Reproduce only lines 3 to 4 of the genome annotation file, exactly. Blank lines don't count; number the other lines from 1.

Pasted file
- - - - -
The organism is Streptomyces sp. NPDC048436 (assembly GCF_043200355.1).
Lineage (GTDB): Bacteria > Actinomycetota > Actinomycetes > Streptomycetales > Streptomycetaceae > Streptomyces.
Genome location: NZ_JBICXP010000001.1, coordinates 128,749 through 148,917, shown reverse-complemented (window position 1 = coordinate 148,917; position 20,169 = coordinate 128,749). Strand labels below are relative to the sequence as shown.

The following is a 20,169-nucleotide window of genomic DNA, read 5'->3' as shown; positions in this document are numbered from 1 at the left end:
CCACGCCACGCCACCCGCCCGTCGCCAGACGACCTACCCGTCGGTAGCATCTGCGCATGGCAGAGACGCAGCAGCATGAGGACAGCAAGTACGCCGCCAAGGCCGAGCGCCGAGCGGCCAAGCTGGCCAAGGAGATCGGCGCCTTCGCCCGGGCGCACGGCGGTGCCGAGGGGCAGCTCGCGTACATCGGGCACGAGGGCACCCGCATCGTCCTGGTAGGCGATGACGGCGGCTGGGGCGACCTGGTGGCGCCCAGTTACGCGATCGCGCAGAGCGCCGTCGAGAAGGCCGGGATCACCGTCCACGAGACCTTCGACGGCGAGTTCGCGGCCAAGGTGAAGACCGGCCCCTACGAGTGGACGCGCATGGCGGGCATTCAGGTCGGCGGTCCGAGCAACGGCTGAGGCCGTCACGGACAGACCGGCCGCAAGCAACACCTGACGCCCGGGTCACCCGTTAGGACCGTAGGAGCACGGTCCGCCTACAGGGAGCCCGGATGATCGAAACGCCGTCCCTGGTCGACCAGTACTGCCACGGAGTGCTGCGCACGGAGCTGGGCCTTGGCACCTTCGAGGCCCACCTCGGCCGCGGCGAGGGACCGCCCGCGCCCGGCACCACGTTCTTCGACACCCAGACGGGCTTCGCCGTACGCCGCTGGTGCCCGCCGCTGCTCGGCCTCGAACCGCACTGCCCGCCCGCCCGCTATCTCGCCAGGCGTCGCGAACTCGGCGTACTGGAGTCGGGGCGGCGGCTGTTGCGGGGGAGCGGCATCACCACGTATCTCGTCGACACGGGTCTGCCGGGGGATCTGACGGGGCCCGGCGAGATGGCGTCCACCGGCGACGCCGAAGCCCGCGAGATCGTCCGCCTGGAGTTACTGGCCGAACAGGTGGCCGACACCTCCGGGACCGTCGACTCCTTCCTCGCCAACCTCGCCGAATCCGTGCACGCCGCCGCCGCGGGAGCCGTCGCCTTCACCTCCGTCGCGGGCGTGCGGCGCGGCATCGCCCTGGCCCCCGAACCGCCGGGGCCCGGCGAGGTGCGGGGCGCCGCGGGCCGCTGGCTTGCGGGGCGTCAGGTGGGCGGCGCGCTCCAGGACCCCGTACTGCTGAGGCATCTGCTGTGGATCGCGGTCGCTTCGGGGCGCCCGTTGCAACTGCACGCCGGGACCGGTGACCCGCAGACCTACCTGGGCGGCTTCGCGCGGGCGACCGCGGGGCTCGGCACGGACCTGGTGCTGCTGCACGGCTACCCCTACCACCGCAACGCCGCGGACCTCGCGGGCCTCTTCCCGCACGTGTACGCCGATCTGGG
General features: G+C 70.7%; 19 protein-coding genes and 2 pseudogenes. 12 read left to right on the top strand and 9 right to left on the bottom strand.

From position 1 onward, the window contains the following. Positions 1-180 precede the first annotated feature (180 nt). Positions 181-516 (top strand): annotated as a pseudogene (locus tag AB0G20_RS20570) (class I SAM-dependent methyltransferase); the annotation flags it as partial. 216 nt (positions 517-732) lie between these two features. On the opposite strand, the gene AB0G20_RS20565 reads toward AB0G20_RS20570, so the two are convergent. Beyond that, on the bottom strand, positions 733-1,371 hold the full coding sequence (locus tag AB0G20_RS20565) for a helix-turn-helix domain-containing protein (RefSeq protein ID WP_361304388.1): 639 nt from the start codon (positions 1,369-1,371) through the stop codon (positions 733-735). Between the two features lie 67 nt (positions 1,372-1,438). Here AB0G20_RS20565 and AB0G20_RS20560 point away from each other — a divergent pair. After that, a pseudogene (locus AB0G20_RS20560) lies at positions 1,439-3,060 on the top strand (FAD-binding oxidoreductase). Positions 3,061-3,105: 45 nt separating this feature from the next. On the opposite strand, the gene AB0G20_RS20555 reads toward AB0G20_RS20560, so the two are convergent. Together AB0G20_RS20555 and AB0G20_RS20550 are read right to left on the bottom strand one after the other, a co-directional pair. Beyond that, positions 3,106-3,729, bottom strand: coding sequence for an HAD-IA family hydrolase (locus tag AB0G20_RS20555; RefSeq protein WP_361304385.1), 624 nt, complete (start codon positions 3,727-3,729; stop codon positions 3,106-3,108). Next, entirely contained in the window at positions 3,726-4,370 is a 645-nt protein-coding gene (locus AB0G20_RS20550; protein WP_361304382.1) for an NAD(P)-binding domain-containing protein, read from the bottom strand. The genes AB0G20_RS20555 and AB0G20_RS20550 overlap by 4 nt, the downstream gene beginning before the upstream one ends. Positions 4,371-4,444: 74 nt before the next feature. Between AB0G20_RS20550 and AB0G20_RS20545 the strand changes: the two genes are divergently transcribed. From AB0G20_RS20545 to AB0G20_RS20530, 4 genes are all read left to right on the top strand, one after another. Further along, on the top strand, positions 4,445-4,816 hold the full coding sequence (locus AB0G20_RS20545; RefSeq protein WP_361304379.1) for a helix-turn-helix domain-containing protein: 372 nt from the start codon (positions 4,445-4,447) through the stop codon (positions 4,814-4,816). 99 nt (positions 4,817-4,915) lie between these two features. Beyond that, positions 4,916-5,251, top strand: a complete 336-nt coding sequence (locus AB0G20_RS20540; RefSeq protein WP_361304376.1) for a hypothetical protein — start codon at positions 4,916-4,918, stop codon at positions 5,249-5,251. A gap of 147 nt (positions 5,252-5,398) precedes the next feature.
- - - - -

Genome location: NZ_JBICXP010000001.1, coordinates 128,749 through 148,917, shown reverse-complemented (window position 1 = coordinate 148,917; position 20,169 = coordinate 128,749). Strand labels below are relative to the sequence as shown.

The following is a 20,169-nucleotide window of genomic DNA, read 5'->3' as shown; positions in this document are numbered from 1 at the left end: